Here are a few things you should know about Johnny Depp. He may be a gossip columnist’s dream—what with his parade of fiancées, series of hotel-room trashings, and scads of tattoos—but he is a good son and a loyal brother. Depp loved his mother enough to buy her a $300,000 house not far from his own in Los Angeles. He loved his brother enough to hand him a ready-made career by hiring him to co-write a screenplay. And he loved his sister, Christie Dembowski, enough to sign her on as his manager. [Editor’s Note: Johnny sister spells her name Christi Dembrowski, and she is now the president of Infinitum Nihil, Johnny’s production company.]
Still, if you called him a provocateur, you’d be on the mark. The truth is, Johnny Depp, former teen idol turned cinema artiste, loves to go against the grain. Take the subject of smoking. During one recent interview, he inhaled a pack of Marlboros in two hours, but far from expressing a desire to kick the habit of apologizing for his second-hand smoke, he told the surprised reporter, “I want to have another mouth grafted on so I can smoke more. Instead of three packs a day, I want to smoke six.”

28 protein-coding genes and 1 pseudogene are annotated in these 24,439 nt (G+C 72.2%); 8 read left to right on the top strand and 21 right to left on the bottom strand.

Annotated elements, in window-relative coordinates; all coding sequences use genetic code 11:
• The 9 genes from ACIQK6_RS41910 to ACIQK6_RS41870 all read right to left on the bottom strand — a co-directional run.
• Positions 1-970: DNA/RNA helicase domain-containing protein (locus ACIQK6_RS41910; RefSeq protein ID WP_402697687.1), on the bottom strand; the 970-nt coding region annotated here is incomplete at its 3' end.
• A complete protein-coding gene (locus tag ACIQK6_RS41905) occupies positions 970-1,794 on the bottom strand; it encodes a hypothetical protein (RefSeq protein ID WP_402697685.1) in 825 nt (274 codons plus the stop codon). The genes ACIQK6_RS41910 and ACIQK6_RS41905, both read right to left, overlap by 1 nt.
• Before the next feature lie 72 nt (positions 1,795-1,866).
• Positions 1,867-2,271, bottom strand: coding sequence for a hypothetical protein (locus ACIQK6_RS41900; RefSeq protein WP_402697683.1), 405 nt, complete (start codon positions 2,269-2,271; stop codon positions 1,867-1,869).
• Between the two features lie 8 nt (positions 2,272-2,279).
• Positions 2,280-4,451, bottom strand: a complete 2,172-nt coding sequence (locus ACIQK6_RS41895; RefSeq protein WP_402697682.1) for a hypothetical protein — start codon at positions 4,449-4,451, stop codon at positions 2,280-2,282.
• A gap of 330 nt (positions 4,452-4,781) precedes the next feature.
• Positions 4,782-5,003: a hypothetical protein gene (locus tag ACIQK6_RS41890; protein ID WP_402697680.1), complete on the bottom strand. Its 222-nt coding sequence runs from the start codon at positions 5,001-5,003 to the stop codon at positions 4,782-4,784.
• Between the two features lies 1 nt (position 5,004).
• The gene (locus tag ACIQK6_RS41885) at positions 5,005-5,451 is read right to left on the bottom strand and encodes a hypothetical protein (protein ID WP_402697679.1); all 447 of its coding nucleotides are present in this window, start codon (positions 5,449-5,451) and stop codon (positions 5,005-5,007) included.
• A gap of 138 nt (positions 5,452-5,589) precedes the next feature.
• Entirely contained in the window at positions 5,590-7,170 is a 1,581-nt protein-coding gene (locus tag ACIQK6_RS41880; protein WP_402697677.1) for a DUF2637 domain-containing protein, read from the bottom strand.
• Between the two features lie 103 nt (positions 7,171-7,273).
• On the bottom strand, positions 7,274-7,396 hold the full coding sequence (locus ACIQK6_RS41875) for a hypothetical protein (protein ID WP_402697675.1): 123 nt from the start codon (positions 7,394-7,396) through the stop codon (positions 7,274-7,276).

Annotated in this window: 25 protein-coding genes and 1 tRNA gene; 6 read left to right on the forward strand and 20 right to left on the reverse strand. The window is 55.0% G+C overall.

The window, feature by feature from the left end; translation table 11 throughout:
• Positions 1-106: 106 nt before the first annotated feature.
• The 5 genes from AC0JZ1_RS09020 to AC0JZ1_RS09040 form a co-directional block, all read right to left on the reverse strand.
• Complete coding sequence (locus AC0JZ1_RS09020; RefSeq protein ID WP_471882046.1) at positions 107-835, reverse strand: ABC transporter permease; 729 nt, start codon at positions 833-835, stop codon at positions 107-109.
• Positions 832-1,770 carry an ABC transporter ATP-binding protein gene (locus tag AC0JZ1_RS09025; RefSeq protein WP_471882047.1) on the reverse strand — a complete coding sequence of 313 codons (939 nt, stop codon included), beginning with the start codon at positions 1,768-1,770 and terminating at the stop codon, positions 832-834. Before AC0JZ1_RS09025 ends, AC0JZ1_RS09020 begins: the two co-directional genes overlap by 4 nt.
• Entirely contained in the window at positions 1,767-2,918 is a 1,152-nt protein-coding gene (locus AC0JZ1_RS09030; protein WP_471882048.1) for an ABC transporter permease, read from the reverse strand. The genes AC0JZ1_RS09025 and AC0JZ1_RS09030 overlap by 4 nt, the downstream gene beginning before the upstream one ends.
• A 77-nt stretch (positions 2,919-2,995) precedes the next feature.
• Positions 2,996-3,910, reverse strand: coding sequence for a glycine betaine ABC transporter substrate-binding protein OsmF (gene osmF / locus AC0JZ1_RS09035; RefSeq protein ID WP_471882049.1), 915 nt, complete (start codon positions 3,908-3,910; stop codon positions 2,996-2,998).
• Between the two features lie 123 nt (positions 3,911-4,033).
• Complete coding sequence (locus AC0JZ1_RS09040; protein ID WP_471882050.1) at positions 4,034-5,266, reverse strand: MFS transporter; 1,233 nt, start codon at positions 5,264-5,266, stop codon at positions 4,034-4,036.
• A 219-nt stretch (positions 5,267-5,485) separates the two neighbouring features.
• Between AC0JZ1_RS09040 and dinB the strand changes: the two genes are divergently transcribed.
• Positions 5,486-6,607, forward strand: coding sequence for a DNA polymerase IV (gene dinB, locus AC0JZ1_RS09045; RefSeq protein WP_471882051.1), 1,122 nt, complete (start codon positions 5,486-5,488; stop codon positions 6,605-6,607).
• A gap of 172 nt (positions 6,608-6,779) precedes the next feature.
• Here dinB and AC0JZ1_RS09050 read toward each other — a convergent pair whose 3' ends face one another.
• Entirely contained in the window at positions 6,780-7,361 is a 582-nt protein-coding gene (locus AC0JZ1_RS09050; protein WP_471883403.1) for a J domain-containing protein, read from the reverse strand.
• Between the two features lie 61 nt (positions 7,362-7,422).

Or take another well-known part of the Depp mystique: His eight tattoos and the series of cuts he has inflicted on his arm to mark momentous occasions. (“My body is my journal. It’s a journal of skin,” he has repeatedly claimed.) Then there’s his great friendship with another famous provocateur, Marlon Brando; his bug collection; and his paintings of scary clowns (he used to own one by mass murderer John Wayne Gacy).
In the end, though, Depp rebels with such wicked good humor that you’ve got to like the guy. When asked recently what real-life characters he longs to play, Depp cited Le Petomane, a turn-of-the-century Parisian cabaret performer who boasted a unique talent—he tooted grand opera from his anus. “You have to admire anyone with such control of his . . . instrument,” Depp explained to Playboy. “What a hysterical scene when he discovers his gift. That’s a role I’d do in a minute.”